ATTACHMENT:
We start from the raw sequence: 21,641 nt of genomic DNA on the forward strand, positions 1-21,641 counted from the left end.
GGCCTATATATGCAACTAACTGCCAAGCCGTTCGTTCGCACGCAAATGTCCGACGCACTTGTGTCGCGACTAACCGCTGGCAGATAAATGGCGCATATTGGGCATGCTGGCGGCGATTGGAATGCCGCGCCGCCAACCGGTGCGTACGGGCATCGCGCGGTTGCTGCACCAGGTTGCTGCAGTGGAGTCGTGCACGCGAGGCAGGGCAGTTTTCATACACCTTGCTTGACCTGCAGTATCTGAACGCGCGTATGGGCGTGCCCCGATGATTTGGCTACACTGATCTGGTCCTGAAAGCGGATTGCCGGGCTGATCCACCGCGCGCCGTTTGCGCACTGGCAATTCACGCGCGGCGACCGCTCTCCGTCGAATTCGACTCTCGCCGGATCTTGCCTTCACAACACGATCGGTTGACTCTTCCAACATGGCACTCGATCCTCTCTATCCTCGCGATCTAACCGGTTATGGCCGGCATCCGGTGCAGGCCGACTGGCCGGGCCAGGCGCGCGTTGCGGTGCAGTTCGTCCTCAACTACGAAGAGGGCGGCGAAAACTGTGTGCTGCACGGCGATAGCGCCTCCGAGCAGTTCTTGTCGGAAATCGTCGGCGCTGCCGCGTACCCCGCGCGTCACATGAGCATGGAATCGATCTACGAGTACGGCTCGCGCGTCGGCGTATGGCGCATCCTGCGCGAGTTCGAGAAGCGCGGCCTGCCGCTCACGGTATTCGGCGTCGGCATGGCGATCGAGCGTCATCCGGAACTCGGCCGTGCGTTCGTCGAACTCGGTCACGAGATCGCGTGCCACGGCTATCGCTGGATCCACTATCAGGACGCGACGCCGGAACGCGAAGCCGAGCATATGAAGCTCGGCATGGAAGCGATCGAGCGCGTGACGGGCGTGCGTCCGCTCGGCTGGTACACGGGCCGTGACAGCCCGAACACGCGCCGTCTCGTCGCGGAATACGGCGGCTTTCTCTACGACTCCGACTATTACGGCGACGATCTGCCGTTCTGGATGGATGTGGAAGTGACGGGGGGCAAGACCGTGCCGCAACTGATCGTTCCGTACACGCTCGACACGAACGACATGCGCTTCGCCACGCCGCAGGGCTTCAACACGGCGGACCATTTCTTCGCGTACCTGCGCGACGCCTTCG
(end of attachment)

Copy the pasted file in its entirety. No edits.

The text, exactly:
We start from the raw sequence: 21,641 nt of genomic DNA on the forward strand, positions 1-21,641 counted from the left end.
GGCCTATATATGCAACTAACTGCCAAGCCGTTCGTTCGCACGCAAATGTCCGACGCACTTGTGTCGCGACTAACCGCTGGCAGATAAATGGCGCATATTGGGCATGCTGGCGGCGATTGGAATGCCGCGCCGCCAACCGGTGCGTACGGGCATCGCGCGGTTGCTGCACCAGGTTGCTGCAGTGGAGTCGTGCACGCGAGGCAGGGCAGTTTTCATACACCTTGCTTGACCTGCAGTATCTGAACGCGCGTATGGGCGTGCCCCGATGATTTGGCTACACTGATCTGGTCCTGAAAGCGGATTGCCGGGCTGATCCACCGCGCGCCGTTTGCGCACTGGCAATTCACGCGCGGCGACCGCTCTCCGTCGAATTCGACTCTCGCCGGATCTTGCCTTCACAACACGATCGGTTGACTCTTCCAACATGGCACTCGATCCTCTCTATCCTCGCGATCTAACCGGTTATGGCCGGCATCCGGTGCAGGCCGACTGGCCGGGCCAGGCGCGCGTTGCGGTGCAGTTCGTCCTCAACTACGAAGAGGGCGGCGAAAACTGTGTGCTGCACGGCGATAGCGCCTCCGAGCAGTTCTTGTCGGAAATCGTCGGCGCTGCCGCGTACCCCGCGCGTCACATGAGCATGGAATCGATCTACGAGTACGGCTCGCGCGTCGGCGTATGGCGCATCCTGCGCGAGTTCGAGAAGCGCGGCCTGCCGCTCACGGTATTCGGCGTCGGCATGGCGATCGAGCGTCATCCGGAACTCGGCCGTGCGTTCGTCGAACTCGGTCACGAGATCGCGTGCCACGGCTATCGCTGGATCCACTATCAGGACGCGACGCCGGAACGCGAAGCCGAGCATATGAAGCTCGGCATGGAAGCGATCGAGCGCGTGACGGGCGTGCGTCCGCTCGGCTGGTACACGGGCCGTGACAGCCCGAACACGCGCCGTCTCGTCGCGGAATACGGCGGCTTTCTCTACGACTCCGACTATTACGGCGACGATCTGCCGTTCTGGATGGATGTGGAAGTGACGGGGGGCAAGACCGTGCCGCAACTGATCGTTCCGTACACGCTCGACACGAACGACATGCGCTTCGCCACGCCGCAGGGCTTCAACACGGCGGACCATTTCTTCGCGTACCTGCGCGACGCCTTCG